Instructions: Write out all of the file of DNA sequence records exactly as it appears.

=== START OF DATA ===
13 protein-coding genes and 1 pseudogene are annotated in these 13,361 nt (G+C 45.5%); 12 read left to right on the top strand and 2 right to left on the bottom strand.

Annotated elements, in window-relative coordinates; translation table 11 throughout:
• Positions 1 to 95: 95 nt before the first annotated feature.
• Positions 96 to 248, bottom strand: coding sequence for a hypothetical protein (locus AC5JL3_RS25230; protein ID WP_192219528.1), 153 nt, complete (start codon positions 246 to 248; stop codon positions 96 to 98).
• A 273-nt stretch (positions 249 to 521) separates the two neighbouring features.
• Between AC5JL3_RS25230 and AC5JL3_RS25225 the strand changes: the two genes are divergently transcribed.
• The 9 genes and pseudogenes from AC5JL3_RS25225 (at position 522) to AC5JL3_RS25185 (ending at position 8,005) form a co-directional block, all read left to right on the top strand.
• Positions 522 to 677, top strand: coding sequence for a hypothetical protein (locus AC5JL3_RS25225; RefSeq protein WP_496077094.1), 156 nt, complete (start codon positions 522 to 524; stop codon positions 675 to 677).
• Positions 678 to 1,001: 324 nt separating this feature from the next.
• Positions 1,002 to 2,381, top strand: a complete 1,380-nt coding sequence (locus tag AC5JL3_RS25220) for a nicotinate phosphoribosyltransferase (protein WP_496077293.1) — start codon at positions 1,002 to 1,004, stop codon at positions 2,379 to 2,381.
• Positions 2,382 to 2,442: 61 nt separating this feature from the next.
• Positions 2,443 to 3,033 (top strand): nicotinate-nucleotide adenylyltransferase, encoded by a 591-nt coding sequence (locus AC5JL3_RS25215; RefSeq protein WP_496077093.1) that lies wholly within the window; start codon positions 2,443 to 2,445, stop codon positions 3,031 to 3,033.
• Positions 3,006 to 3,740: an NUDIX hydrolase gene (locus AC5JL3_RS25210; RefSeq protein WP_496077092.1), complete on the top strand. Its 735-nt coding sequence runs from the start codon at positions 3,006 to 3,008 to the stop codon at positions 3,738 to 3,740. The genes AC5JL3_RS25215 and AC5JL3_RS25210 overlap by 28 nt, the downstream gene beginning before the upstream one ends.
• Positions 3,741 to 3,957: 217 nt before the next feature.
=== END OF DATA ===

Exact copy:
13 protein-coding genes and 1 pseudogene are annotated in these 13,361 nt (G+C 45.5%); 12 read left to right on the top strand and 2 right to left on the bottom strand.

Annotated elements, in window-relative coordinates; translation table 11 throughout:
• Positions 1 to 95: 95 nt before the first annotated feature.
• Positions 96 to 248, bottom strand: coding sequence for a hypothetical protein (locus AC5JL3_RS25230; protein ID WP_192219528.1), 153 nt, complete (start codon positions 246 to 248; stop codon positions 96 to 98).
• A 273-nt stretch (positions 249 to 521) separates the two neighbouring features.
• Between AC5JL3_RS25230 and AC5JL3_RS25225 the strand changes: the two genes are divergently transcribed.
• The 9 genes and pseudogenes from AC5JL3_RS25225 (at position 522) to AC5JL3_RS25185 (ending at position 8,005) form a co-directional block, all read left to right on the top strand.
• Positions 522 to 677, top strand: coding sequence for a hypothetical protein (locus AC5JL3_RS25225; RefSeq protein WP_496077094.1), 156 nt, complete (start codon positions 522 to 524; stop codon positions 675 to 677).
• Positions 678 to 1,001: 324 nt separating this feature from the next.
• Positions 1,002 to 2,381, top strand: a complete 1,380-nt coding sequence (locus tag AC5JL3_RS25220) for a nicotinate phosphoribosyltransferase (protein WP_496077293.1) — start codon at positions 1,002 to 1,004, stop codon at positions 2,379 to 2,381.
• Positions 2,382 to 2,442: 61 nt separating this feature from the next.
• Positions 2,443 to 3,033 (top strand): nicotinate-nucleotide adenylyltransferase, encoded by a 591-nt coding sequence (locus AC5JL3_RS25215; RefSeq protein WP_496077093.1) that lies wholly within the window; start codon positions 2,443 to 2,445, stop codon positions 3,031 to 3,033.
• Positions 3,006 to 3,740: an NUDIX hydrolase gene (locus AC5JL3_RS25210; RefSeq protein WP_496077092.1), complete on the top strand. Its 735-nt coding sequence runs from the start codon at positions 3,006 to 3,008 to the stop codon at positions 3,738 to 3,740. The genes AC5JL3_RS25215 and AC5JL3_RS25210 overlap by 28 nt, the downstream gene beginning before the upstream one ends.
• Positions 3,741 to 3,957: 217 nt before the next feature.